177 years later, Revolutionary War soldier buried in final resting place
Private Samuel Howard served in the Virginia Line during the American Revolutionary War.
After seven years of service, Howard moved to Harlan County where he and his wife, Chloe, were among the first to settle in the area.
"It started right here in this little place," said Sharon Osborne, a descendant of Howard. "They wanted a new life. They wanted a new beginning. They cut their way through here. They built their home. They raised their children."
Howard died in 1840 at the age of 78. He, his wife, and baby were all buried at Wix Howard Cemetery in Loyall. However, about a year ago, people started to notice the cemetery was having foundation issues where the land started to slide near the Cumberland River. Howard's descendants worried about the graves and asked for their ancestors to be buried in a new location.
On Friday, the Army Corps of Engineers along with the Third United States Infantry Regiment ("The Old Guard") helped honor the Howard Family during a reinterment ceremony at Resthaven Cemetery in Baxter.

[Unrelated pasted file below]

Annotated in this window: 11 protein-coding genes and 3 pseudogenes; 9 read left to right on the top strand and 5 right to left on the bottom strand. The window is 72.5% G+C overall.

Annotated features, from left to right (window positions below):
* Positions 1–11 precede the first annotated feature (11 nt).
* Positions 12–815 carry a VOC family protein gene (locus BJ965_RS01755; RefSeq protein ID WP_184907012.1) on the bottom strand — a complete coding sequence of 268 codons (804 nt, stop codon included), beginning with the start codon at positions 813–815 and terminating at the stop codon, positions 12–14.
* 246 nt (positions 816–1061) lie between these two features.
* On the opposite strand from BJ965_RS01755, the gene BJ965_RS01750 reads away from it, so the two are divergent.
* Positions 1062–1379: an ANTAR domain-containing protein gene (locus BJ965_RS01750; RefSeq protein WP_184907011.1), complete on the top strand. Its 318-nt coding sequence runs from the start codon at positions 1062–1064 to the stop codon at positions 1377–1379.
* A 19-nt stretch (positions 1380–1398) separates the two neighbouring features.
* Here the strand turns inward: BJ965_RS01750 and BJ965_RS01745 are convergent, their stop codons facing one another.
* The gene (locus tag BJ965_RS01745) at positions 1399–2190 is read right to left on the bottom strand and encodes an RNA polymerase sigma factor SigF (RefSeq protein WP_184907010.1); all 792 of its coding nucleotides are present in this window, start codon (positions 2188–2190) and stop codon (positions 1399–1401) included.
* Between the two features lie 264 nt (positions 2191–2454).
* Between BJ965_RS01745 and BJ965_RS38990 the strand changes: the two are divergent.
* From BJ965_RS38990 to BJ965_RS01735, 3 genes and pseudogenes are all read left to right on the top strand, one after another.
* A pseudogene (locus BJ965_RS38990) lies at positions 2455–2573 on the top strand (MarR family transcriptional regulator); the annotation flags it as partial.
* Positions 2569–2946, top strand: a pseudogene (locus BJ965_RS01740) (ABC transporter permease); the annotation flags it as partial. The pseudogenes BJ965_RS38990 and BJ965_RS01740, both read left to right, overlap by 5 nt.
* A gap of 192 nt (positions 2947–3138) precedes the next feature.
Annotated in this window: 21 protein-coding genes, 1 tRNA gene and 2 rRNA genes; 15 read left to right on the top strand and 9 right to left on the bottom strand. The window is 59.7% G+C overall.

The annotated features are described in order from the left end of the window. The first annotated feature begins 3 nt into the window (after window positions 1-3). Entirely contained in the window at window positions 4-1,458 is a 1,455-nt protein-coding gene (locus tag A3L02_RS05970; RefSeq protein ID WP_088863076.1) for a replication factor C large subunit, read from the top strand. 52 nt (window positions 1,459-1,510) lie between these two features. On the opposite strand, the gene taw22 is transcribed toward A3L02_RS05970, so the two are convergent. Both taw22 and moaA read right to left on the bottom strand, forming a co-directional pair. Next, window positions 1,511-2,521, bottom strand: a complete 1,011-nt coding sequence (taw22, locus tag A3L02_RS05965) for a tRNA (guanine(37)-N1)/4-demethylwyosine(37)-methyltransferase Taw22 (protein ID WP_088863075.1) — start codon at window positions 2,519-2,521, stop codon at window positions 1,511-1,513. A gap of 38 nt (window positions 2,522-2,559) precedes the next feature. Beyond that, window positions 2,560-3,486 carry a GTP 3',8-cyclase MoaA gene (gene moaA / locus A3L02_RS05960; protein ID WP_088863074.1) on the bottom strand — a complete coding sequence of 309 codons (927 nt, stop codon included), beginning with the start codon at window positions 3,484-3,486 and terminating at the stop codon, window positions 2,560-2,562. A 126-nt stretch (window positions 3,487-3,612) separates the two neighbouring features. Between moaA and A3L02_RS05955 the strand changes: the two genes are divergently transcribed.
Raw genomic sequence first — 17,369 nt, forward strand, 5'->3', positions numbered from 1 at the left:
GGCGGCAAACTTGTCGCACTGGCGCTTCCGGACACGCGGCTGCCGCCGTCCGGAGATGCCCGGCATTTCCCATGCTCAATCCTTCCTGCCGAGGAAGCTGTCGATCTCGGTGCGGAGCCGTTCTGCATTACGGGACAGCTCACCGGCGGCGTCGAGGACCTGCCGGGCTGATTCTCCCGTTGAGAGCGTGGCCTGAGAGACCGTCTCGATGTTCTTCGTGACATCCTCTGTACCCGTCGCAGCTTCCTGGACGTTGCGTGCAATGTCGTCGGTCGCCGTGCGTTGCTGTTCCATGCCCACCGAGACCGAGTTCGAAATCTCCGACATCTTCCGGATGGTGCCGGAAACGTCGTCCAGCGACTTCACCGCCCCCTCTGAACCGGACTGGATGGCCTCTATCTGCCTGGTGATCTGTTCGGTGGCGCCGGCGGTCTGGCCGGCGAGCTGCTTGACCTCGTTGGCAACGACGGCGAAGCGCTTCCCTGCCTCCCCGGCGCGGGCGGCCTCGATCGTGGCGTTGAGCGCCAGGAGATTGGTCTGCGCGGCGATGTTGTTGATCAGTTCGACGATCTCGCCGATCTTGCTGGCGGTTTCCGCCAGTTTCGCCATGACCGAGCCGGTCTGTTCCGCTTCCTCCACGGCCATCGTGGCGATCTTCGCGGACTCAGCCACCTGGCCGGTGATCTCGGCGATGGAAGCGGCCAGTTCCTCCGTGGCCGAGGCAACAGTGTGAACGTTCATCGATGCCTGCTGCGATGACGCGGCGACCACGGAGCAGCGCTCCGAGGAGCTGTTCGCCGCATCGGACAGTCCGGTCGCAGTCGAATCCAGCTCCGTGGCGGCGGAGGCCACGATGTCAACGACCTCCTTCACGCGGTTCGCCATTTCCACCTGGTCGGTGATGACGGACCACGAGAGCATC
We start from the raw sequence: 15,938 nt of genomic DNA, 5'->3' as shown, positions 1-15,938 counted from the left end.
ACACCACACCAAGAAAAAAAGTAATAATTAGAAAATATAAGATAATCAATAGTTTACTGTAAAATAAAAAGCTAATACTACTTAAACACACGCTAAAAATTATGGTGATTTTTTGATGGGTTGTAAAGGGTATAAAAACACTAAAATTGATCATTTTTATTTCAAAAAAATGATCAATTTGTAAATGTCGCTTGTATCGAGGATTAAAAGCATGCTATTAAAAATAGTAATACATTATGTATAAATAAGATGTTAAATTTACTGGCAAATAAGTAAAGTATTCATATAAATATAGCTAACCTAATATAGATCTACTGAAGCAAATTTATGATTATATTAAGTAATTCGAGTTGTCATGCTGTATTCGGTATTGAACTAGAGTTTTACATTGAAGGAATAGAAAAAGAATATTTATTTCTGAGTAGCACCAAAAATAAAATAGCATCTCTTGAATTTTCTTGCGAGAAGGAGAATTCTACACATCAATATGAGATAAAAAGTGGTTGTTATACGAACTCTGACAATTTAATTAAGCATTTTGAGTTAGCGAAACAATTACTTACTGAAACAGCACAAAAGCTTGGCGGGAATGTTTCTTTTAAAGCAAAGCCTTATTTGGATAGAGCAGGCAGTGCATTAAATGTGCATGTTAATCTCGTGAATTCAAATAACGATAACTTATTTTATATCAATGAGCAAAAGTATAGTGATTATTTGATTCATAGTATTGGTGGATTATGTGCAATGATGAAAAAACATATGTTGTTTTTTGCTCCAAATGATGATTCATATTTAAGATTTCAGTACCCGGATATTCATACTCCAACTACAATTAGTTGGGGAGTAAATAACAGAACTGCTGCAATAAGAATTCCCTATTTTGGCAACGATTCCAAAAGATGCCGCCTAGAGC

"I really love the fact that the Army, no matter where you are ... what part of the country that you live in ... we are dedicated to you and we will do what's right to make things right," said Brigadier General Mark Toy.
Although many generations separate them, Howard's descendants say the ceremony made them feel a lot closer.
"It makes all of their issues and the things they fought for more relevant," said Stephanie Fairchild Fister, also a descendant of Howard's. "It means the battles we face today ... it makes them feel for manageable somehow."
Samuel Howard and his family were laid to rest with full military honors. His descendants wanted to thank the Army Corps of Engineers for their help moving the Howards to Resthaven.
"Everybody has worked together from here to Washington, all over the country and it's done. Today, it's done," Osborne said.
Harlan County Judge Executive Dan Mosley said work is still being done at Wix Howard Cemetery. He said officials are still concerned more ground will be lost and it could eventually impact more graves. However, they say no graves are in "immediate danger" as of right now.